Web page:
Saturday, October 24, 2009

Gospel, Blessings and Obedience

There has been a debate raging for quite a while in the Reformed tradition regarding obedience and the gospel. In my estimation the terms are ill-defined, which might explain why the debate is not progressing very well. It might be helpful to make some initial observations regarding points of agreement that are unfortunately not often assumed by the opposing "camps" let alone articulated by them. I believe Escondido holds one view and it's hard to say who all holds the other. No institution does in my estimation. Both views are extreme (but in a sense noble); yet both contain truth.

1. The gospel as it is narrowly defined in 1 Corinthians 15 does not address obedience. The gospel in that context is an historical fact only. Jesus died for our sins, was buried and raised from the dead. Whereas the gospel that Paul is jealous to guard in Galatians has to do not with Christ’s work but rather the appropriation of that work: it is appropriated by grace through faith alone apart from ceremonial law-works. In neither of those two cases does the gospel address obedience. Both sides of the issue should agree.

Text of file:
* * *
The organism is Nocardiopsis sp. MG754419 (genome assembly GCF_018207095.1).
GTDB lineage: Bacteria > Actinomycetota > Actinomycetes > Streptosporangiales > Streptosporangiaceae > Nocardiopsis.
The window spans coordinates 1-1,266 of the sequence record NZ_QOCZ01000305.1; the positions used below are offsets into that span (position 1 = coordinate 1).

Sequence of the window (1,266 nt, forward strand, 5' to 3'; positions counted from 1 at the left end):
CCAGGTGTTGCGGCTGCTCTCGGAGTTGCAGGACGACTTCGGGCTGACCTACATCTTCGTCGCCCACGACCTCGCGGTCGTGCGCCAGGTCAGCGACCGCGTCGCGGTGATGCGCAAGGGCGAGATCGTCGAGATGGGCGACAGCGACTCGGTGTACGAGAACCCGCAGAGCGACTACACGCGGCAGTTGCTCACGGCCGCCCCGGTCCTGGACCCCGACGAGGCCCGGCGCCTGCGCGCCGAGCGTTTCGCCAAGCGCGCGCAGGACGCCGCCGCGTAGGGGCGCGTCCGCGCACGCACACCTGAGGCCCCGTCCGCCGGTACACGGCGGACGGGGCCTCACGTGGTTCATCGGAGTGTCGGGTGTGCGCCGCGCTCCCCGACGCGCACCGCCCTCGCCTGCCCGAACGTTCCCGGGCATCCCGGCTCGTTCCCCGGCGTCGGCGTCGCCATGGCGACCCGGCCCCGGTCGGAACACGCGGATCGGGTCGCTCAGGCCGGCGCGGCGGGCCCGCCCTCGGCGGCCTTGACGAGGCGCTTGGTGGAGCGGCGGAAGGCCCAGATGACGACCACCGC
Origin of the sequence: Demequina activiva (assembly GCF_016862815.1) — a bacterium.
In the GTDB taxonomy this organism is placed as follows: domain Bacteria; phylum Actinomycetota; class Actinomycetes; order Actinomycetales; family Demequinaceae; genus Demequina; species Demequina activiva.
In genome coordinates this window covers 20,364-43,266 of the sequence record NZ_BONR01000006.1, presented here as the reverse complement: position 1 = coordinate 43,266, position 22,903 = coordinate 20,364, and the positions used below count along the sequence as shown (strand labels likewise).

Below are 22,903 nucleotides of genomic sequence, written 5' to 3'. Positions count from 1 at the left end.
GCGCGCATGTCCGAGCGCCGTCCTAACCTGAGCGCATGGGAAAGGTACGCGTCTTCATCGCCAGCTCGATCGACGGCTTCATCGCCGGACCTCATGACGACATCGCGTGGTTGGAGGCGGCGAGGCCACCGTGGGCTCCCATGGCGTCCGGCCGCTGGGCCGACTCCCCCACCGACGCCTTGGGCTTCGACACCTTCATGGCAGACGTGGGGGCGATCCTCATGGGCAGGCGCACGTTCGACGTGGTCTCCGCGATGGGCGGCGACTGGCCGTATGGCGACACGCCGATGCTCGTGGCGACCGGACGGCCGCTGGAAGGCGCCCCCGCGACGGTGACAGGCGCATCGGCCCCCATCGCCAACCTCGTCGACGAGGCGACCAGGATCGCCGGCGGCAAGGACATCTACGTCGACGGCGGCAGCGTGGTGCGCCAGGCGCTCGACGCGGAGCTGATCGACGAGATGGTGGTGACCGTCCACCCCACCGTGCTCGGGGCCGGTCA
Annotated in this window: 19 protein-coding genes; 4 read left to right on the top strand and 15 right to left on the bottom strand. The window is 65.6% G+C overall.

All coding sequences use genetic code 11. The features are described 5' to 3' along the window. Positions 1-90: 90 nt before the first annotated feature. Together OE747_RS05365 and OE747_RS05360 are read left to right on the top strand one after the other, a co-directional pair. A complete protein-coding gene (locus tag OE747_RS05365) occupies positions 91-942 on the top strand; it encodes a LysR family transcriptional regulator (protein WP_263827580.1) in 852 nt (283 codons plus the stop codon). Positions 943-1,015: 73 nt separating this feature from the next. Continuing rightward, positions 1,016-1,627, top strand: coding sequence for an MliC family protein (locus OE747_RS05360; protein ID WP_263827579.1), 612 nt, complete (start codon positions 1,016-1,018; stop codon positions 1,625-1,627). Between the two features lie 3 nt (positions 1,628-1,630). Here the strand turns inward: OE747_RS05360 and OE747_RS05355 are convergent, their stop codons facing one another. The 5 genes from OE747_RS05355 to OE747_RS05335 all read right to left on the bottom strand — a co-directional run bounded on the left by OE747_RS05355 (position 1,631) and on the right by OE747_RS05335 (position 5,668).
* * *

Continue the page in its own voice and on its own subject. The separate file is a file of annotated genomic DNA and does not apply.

2. Now leaving aside for a moment any discussion regarding (a) elect infants dying in infancy, (b) other elect persons incapable of being outwardly called by the word, and (c) infants God regenerates in infancy – both sides should also agree that adults who come to faith are justified upon appropriating Christ’s perfect obedience and satisfaction through the evangelical grace of faith alone, which is accompanied by the evangelical grace of repentance unto life, also a necessary condition for pardon. (WCF 15.3)